Welcoming a new dog into your house means taking on additional long-term responsibility. Many new dog owners find something cute or romantic about bringing that puppy in the window home until they realize that there's a modicum of work involved in caring for that cute, adorable little face, and a price to pay for those wet, slobbering kisses. You wouldn't expect to return a baby. Its' no less wrong to return a dog when the novelty wears off, and it ought to be criminal to leave a dog somewhere on its own. In many ways, dogs are as vulnerable as newborn infants are, but dogs are dependent upon their owners for their entire lives.
Listed below you'll find basic steps to responsible dog ownership, and many of them are just common-sense rules of the road.
1. Selecting Your Dog – Turn to a local animal shelter or rescue operation to select a puppy or dog. Remember that older dogs need loving owners too. Refuse to purchase a puppy or dog that started life in a puppy mill.
2. Test Your Dog – Contact a veterinarian and ask him to run the usual series of tests on your new companion.
3. Spay or Neuter Your Dog – Responsible pet owners always spay and neuter their dogs and cats. There are far more dogs waiting for adoption than there are owners to adopt them.
4. Provide Medical Care – Aside from the annual physical examination and vaccinations, protect your dog from heartworm, ticks and fleas. Talk with your vet about the many options available today. Contact your vet at the first sign that something is wrong with your dog.
5. Provide Adequate Food and Water – Provide food suited to your dog's age, size and condition.
6. Walk Your Dog – Your dog will let you know when it needs to be walked.
7. Provide Exercise and Recreation – Provide ample space, dog toys and opportunity for your pet to exercise. If you haven't thrown a Frisbee in twenty years, you'll be surprised at how much fun it is to try to outsmart your dog—unlikely!
8. Protect Your Dog from Abuse – Animal cruelty is serious business, and in some states, it's a felony. Even the FBI acknowledged that animal cruelty is a known marker (future indicator) of violence against humans. If anyone in your house intentionally mistreats your dog, seek help immediately. You could thwart the next school shooting.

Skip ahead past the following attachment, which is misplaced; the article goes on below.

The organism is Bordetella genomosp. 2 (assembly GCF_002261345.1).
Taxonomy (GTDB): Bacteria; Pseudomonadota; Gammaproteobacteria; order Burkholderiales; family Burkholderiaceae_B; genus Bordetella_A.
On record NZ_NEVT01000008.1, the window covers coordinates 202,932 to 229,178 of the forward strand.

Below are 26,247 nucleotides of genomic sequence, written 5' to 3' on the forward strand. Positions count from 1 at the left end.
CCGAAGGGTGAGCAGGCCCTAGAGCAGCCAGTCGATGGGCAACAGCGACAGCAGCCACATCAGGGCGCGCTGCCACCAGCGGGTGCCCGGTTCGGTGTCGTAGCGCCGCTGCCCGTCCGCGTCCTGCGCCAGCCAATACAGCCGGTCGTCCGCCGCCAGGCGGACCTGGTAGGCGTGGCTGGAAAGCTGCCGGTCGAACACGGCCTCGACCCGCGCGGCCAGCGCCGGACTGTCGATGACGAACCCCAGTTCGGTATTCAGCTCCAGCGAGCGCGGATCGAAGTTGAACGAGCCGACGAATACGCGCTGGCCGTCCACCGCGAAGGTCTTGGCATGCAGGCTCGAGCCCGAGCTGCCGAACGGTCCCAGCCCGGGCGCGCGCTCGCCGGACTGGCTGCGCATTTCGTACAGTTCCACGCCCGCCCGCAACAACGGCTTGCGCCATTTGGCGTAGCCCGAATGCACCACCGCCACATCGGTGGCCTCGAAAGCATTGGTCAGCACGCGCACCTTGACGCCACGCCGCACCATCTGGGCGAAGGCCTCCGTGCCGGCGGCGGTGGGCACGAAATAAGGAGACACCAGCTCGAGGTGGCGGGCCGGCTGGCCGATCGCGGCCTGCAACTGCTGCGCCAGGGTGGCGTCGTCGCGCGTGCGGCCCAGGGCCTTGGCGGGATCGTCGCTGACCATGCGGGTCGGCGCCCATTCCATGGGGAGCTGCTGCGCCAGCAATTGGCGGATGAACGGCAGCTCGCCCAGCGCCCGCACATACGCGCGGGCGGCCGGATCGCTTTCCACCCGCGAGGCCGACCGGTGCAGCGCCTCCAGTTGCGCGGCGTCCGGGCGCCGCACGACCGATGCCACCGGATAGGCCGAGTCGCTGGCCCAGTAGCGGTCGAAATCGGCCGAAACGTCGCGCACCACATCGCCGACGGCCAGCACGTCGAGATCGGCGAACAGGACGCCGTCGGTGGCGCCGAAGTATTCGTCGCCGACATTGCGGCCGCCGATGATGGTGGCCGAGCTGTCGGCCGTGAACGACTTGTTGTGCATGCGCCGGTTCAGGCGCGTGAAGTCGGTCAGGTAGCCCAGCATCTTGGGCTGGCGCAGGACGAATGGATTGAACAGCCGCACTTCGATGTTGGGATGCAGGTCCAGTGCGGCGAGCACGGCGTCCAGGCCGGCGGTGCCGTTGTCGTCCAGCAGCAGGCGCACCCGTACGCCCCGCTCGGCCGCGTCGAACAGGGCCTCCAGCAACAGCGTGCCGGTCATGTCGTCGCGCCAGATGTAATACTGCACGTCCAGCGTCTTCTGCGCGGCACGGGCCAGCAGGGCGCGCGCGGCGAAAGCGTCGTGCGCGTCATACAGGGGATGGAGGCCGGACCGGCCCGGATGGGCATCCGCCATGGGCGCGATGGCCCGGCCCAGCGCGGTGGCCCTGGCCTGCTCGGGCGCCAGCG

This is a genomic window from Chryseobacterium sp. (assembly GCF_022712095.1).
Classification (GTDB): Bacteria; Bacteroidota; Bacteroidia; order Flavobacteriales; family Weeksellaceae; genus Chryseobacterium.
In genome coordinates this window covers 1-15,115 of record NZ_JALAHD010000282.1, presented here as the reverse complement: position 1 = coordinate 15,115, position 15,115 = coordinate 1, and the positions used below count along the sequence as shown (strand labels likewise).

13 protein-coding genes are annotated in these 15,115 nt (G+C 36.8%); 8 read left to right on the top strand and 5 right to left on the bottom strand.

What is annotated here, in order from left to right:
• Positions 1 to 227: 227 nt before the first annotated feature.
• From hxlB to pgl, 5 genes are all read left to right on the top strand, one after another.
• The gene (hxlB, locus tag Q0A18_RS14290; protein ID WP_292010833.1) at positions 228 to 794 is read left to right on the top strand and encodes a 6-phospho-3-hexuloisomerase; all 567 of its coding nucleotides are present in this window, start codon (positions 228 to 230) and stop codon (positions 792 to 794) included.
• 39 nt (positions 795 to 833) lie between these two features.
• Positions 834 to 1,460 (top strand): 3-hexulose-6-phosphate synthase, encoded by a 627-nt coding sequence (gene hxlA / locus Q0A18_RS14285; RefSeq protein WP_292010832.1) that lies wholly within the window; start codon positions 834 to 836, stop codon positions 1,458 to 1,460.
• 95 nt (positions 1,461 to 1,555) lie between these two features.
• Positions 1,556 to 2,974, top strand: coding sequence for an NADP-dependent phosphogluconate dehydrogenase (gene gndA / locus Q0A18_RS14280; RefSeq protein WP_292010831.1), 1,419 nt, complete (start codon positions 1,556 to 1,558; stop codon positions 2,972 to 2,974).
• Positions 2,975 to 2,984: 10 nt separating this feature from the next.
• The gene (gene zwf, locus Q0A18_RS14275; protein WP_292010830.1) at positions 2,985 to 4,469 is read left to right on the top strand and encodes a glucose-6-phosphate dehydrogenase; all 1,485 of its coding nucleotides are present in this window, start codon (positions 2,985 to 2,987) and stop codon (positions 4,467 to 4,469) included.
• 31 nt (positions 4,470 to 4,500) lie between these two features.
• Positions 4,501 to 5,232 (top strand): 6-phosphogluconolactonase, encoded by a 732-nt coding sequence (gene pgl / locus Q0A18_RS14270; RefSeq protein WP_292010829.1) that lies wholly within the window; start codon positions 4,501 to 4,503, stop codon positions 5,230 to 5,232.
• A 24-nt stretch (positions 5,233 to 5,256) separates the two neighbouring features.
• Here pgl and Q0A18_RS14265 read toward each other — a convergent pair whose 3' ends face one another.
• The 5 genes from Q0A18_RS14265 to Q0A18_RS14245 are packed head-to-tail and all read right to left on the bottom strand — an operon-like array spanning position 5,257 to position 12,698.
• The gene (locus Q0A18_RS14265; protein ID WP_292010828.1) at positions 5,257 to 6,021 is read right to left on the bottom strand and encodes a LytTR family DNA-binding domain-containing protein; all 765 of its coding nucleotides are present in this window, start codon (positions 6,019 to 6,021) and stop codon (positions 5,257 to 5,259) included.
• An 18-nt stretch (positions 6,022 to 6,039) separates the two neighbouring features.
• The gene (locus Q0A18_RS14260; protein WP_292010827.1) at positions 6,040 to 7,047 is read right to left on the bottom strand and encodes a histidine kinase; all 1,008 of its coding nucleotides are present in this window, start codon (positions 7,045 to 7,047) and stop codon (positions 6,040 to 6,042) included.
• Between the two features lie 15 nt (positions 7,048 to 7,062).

9. Discourage Aggressive Behavior – You'll know the difference between hearty play and aggressive behavior. Contact your vet at the first sign of aggressive behavior to discuss your options.
10. Coping with Serious Illness and Geriatric Dogs –Geriatric dogs are prone to many of the same illnesses that plague geriatric humans. You'll want to do everything in your power to keep your dog comfortable at the end, but at some point, it may become necessary to end the suffering. If you've been a responsible dog owner throughout the dog's life, you'll want to end that life just as responsibly as you cared for it.
Author: MJ Plaster
Do you have problems at your house with who’s in charge? By that I mean, does your dog think he’s the boss? In your effort to form a stronger bond with your dog you may have inadvertently told him he’s the Leader of the Pack. Here are 5 simple and effective ways to correct that.
First, let’s take a look at what a “pack mentality” means. Dogs are born into packs – in the wild, packs are the essential social order. Unlike humans, who use a variety of political processes to determine leadership and rank, dogs sort out their social order by dominance and power. In a wolf pack, there is a Top Dog – a clear leader who is the dominant, Alpha male. He’s the Big Dog, with pride of place at the dinner table (well, if wolves had a dinner table!), first in mating, first in decision making for the pack.
Whether you realize it or not, your dog views your household as his own personal wolf pack. The pack mentality is so engrained in your dog’s psyche that he will either view you as a leader - or a follower - depending on your actions. If you are to have a well-trained dog, you must establish that you are the leader, and he is the follower. Your dog has to know in his heart that you are the Alpha Dog, the Head Honcho, the Big Dog, the Top Dog – call it whatever you want, but your dog needs to know you’re in charge.